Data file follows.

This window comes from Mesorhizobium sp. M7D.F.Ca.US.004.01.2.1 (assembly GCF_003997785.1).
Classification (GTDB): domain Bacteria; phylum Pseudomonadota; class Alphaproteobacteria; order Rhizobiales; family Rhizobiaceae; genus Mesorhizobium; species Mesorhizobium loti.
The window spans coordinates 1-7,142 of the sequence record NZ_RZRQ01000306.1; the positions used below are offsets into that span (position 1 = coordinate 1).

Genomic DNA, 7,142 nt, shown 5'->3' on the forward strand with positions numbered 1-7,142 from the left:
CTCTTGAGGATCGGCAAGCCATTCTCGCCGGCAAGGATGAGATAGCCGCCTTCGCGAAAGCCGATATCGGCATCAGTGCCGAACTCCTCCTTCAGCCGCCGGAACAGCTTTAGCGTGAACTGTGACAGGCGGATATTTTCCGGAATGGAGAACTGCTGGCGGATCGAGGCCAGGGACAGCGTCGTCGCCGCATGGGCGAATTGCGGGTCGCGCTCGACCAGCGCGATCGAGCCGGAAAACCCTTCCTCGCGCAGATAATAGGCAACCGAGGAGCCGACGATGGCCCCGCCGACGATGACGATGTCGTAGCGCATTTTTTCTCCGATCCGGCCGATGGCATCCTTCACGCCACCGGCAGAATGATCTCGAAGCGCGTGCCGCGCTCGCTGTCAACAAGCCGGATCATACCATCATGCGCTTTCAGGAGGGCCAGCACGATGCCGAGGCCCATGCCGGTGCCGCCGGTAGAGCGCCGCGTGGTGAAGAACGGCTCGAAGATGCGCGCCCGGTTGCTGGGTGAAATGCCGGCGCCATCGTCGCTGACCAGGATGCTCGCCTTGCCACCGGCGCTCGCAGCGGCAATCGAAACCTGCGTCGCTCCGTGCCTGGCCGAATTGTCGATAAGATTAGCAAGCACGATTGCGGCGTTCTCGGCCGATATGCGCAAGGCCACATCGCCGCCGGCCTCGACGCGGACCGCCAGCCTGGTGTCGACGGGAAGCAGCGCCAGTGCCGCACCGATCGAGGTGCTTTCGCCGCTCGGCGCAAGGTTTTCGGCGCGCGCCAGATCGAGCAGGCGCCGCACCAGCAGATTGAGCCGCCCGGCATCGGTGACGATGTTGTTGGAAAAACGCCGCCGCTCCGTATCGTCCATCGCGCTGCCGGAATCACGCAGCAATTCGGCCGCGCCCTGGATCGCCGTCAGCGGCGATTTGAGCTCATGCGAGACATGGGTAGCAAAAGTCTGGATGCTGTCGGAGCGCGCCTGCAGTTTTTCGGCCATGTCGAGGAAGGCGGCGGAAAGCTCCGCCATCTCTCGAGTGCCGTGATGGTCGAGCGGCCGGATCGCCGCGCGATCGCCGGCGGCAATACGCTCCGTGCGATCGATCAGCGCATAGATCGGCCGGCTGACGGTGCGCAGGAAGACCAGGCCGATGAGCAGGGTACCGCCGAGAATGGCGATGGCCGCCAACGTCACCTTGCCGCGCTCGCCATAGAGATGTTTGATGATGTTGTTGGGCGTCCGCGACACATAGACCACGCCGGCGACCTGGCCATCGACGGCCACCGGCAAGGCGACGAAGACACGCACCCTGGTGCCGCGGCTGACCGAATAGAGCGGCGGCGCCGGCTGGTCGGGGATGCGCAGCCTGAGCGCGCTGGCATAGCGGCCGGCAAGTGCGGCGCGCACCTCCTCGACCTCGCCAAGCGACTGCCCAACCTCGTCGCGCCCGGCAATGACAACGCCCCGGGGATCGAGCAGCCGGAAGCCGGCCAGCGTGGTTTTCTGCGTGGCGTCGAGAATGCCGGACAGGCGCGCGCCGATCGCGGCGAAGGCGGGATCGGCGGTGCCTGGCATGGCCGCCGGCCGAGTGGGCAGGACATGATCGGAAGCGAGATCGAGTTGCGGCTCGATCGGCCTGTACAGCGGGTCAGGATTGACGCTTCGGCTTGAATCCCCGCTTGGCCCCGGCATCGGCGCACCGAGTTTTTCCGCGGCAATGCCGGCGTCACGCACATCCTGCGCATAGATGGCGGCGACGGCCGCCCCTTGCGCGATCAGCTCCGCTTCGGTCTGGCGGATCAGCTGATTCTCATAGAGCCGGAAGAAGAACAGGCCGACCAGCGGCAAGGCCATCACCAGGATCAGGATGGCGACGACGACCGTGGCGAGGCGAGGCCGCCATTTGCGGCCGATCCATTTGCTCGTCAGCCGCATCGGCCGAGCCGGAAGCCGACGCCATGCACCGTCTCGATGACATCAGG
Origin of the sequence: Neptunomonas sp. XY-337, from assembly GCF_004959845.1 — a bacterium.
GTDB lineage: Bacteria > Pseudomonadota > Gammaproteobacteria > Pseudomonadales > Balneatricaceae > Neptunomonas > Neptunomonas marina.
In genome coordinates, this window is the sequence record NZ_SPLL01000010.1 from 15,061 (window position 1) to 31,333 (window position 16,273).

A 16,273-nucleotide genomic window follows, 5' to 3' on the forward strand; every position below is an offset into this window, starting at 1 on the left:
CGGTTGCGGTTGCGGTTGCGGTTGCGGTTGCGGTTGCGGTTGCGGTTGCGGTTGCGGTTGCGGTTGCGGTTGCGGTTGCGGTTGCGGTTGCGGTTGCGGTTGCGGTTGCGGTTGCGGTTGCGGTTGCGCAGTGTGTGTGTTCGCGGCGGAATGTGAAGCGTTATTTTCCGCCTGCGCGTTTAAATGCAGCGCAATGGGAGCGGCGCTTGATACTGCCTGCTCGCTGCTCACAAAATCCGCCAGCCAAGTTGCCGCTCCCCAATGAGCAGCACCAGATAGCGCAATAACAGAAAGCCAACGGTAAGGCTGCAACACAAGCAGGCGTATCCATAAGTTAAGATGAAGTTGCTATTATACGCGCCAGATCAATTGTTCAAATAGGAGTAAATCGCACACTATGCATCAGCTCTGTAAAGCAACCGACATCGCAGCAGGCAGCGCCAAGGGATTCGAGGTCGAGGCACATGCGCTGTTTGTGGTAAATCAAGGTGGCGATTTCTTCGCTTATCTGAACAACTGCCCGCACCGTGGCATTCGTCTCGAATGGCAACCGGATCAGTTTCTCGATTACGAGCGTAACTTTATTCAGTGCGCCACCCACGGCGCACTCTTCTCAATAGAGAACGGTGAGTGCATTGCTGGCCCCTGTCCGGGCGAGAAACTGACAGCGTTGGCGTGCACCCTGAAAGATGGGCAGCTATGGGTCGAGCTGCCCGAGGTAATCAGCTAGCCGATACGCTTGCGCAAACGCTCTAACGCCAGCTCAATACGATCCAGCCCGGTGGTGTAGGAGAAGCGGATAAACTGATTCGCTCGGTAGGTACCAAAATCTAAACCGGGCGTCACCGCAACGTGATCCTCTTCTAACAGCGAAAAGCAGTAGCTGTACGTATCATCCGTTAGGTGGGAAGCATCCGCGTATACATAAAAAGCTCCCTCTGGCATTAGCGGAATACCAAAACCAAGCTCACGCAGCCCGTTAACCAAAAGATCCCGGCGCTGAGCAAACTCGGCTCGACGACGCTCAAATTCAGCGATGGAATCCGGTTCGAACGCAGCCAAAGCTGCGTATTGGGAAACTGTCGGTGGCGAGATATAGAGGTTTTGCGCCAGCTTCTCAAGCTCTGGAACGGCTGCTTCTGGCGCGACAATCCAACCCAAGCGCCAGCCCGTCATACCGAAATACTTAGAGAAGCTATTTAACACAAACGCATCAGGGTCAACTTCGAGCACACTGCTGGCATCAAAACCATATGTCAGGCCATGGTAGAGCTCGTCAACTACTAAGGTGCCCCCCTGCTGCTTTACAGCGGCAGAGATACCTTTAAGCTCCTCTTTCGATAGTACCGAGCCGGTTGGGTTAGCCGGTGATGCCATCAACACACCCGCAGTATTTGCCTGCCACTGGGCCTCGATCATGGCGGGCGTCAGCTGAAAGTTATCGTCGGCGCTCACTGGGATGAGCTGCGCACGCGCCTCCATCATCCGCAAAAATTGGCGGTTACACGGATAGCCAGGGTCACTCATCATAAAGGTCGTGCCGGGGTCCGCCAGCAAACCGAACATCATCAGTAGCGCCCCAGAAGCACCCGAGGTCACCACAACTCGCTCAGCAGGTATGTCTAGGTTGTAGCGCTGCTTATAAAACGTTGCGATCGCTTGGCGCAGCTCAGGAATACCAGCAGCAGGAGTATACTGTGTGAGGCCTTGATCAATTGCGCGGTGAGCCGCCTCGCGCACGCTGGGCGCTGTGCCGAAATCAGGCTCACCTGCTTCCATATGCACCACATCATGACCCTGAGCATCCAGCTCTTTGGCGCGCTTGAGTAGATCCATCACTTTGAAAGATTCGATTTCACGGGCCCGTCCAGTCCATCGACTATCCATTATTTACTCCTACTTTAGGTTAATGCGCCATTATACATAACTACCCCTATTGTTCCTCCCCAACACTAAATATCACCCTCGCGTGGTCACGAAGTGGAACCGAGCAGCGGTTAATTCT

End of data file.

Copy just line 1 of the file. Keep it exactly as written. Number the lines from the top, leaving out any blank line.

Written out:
This window comes from Mesorhizobium sp. M7D.F.Ca.US.004.01.2.1 (assembly GCF_003997785.1).